This exemplifies how voting in Arbitrum doesn’t really matter if the foundation ignores the outcomes of the vote. Furthermore, if voting doesn’t matter, then Arbitrum doesn’t have decentralized governance.
We can see how this happened with twitter user Eden AU and his twitter post.
Arbitrum foundation made a proposal (AIP-1) to allocate 750M ARB tokens for admin and op costs, but $ARB holders voted against it— Eden Au (@0xedenau) April 2, 2023
Now they said the vote was just a formality, and they have already spent 50.5M (6.7%) of the proposed 750M $ARB
Your vote is not vote pic.twitter.com/lvhBbBesum
The Arbitrum foundation responded to this fund and then said that they took a loan on it, while also liquidating 10 Million ARB tokens.
5/ To address two key questions that are asked: 1) The Foundation did not sell 50M $ARB tokens and 2) the rationale behind an initial allocation of 750M $ARB was covered in significant detail in the forum post above.— Arbitrum (💙,🧡) (@arbitrum) April 2, 2023
While Arbitrum has its governance debacle, Aptos has its own deal of issues to deal with.
Of all of the Aptos validators, the majority of them are controlled by Aptos Labs. Some of the validators are also managed by 3rd party validator custodians. They manage these validators and the assets within them.
You can find out more about this in our other article that goes more in depth about the decentralization of Aptos. Moreover, if most validators on Aptos are controlled by Aptos Labs, we can conclude that Aptos isn’t as decentralized as they appear to be.
All – in All we can see that when it comes to decentralization, Arbitrum and Aptos aren’t as decentralized as they appear to be. Moreover, Because Ethereum is still very decentralized, Arbitrum is marginally more decentralized than Aptos.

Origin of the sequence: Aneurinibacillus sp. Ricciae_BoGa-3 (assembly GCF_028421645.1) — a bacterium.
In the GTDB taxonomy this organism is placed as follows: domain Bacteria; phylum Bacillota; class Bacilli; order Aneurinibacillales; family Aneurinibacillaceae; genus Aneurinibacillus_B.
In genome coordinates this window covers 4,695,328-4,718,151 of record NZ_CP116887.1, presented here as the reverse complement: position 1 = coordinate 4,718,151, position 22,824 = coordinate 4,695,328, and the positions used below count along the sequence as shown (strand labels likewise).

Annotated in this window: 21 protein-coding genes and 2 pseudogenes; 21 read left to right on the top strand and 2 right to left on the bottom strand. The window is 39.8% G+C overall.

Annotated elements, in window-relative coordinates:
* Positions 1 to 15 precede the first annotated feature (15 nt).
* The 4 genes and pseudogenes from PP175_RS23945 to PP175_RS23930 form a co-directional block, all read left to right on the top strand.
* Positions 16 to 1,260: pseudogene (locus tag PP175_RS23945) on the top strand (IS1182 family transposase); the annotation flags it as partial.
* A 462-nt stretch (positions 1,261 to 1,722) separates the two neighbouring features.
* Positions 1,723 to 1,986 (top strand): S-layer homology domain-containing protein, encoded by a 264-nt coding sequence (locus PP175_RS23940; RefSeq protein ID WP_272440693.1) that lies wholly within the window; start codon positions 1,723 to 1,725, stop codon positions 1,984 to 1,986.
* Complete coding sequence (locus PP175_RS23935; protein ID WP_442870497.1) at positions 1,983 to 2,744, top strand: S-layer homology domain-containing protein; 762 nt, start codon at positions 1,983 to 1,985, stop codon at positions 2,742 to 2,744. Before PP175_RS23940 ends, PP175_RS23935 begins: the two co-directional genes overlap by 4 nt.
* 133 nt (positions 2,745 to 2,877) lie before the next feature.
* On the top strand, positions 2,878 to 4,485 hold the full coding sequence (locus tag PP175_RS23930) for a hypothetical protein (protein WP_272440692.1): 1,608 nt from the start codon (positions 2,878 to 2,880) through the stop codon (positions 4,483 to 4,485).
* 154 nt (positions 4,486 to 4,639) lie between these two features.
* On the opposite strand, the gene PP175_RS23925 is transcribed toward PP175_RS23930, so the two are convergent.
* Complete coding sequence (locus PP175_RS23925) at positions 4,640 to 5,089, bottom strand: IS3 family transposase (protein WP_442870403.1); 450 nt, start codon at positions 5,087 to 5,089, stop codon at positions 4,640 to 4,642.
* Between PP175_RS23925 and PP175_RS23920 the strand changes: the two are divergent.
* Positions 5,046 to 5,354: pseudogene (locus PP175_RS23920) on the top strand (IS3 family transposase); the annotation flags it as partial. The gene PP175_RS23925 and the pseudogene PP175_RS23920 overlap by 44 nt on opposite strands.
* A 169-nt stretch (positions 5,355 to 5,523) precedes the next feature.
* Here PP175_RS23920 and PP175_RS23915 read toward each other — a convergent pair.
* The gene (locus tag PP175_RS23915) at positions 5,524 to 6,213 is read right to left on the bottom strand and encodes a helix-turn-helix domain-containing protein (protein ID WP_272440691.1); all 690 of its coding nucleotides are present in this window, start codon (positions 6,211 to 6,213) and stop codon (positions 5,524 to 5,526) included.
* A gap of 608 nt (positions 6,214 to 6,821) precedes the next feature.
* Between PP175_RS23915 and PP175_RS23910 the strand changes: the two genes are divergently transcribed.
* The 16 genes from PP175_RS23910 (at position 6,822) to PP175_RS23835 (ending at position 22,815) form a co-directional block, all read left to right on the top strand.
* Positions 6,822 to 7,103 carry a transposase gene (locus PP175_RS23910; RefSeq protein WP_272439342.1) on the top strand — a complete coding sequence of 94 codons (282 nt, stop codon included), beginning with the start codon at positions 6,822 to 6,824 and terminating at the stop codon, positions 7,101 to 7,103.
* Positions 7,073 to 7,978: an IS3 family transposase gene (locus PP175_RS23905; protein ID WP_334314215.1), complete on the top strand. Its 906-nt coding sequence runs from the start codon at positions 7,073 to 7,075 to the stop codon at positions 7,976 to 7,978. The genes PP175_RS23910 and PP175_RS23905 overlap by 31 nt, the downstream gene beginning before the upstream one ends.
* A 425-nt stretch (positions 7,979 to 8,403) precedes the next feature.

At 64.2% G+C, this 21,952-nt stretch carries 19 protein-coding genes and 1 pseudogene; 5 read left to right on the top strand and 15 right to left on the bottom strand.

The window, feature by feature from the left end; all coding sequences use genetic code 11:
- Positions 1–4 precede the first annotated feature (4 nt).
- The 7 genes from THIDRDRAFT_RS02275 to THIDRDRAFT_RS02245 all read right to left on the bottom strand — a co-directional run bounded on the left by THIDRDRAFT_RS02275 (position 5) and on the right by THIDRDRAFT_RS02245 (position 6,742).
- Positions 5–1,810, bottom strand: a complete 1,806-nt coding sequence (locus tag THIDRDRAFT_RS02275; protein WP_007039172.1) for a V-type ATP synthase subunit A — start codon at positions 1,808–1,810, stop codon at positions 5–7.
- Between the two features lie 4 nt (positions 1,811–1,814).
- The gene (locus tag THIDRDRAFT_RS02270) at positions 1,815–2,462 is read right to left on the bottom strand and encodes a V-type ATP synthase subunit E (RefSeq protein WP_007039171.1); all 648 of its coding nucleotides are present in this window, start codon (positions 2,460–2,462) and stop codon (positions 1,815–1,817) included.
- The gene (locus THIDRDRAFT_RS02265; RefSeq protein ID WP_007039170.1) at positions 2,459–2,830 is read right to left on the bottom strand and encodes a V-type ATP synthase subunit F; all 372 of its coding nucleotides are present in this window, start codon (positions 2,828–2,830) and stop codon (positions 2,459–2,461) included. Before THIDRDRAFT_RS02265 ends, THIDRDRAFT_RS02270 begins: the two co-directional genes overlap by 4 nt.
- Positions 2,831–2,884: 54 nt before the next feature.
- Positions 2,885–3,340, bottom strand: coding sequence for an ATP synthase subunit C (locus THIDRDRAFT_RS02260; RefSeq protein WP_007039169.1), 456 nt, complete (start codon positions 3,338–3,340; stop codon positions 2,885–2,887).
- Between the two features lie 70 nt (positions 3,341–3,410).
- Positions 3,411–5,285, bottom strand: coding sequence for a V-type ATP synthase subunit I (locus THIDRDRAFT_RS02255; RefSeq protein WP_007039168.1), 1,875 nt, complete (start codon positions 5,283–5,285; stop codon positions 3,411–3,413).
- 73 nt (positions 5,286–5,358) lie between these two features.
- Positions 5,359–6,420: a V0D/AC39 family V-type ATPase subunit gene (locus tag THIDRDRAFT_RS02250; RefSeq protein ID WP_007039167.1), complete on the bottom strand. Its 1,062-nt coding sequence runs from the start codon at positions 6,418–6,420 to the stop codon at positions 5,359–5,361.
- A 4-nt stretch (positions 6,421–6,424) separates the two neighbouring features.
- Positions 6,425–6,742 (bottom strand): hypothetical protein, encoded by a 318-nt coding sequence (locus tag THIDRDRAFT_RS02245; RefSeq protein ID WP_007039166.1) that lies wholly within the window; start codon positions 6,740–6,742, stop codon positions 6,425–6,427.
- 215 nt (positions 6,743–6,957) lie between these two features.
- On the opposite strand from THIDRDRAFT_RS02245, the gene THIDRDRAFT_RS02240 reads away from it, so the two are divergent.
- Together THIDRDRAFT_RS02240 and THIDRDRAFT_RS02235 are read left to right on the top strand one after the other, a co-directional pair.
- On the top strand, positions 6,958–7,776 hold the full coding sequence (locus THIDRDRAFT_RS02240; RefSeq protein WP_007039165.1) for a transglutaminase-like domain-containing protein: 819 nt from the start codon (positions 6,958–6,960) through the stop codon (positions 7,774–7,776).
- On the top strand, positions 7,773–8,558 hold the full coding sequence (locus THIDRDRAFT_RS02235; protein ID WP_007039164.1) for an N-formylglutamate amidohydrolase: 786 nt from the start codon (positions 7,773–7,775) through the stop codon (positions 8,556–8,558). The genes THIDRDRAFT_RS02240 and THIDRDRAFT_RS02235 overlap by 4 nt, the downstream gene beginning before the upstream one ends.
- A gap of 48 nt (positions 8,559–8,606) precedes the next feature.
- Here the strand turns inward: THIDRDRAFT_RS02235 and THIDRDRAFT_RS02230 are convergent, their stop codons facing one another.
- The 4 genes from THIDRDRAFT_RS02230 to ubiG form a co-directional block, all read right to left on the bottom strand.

This is one of the benefits that Arbitrum has of being a layer 2 network, as opposed to a layer 1.
Another metric which can be used to compare networks is tokenomics, or Token economics. These are basically the factors that influence the economies and value of Aptos and Arbitrum.
Cryptocurrencies with better tokenomics often accrue value faster than tokens with terrible tokenomics. Tokenomics also influences how well cryptocurrencies drop when the overall crypto ecosystem is in a bear market.
In the table below, we compare Aptos and Arbitrum from a Tokenomics perspective. We compare all of the tokenomic traits to figure out which cryptocurrency has superior tokenomics.
|Circulating Supply (As of June 2023)||200.8 Million APT||1.275 Billion ARB|
|Total Supply (as of June 2023)||1.038 Billion||10 Billion|
|Circulating Supply of Total Supply Percentage (As of June 2023) [Higher is better]||19.25%||12.75%|
|General Inflation Rate (as a result of coin minting) (2023)||6.9999%||0|
|Circulating Supply Inflation (2023)||41.53||37.64%|
|Circulating Supply Inflation (2024)||117.93%||157.6%|
|Circulating Supply Inflation (2025)||36.65%||42.8%|
|Points of Demand / Use Cases||
|Burning Mechanism?||Burns All Transaction Fees||No|
|Burn Rate / Total Tokens Burned||About 100-250 APT per month at current TX rates||N/A|
NOTE: We define circulating supply inflation as the inflation of the circulation supply as a result of token unlocking and coin minting.
Using the table above we can finally compare Aptos and Arbitrum when it comes to Tokenomics. The first metric is Circulating supply of Total Supply percentage (CSTSP). This metric indicates how much of the total supply has been unlocked and released.
When cryptocurrency projects are in their beginning phases, they lock up tokens and vest them for years. Usually, the foundation locks these tokens for certain parties such as seed investors, the foundation themselves, and other parties.
After some time, the tokens get unlocked, and are used as capital to continuously fund the project or for the team to take profits. Investors also get their fair share unlocked. The point is that these tokens, once unlocked, find their way into the market creating sell-side pressure.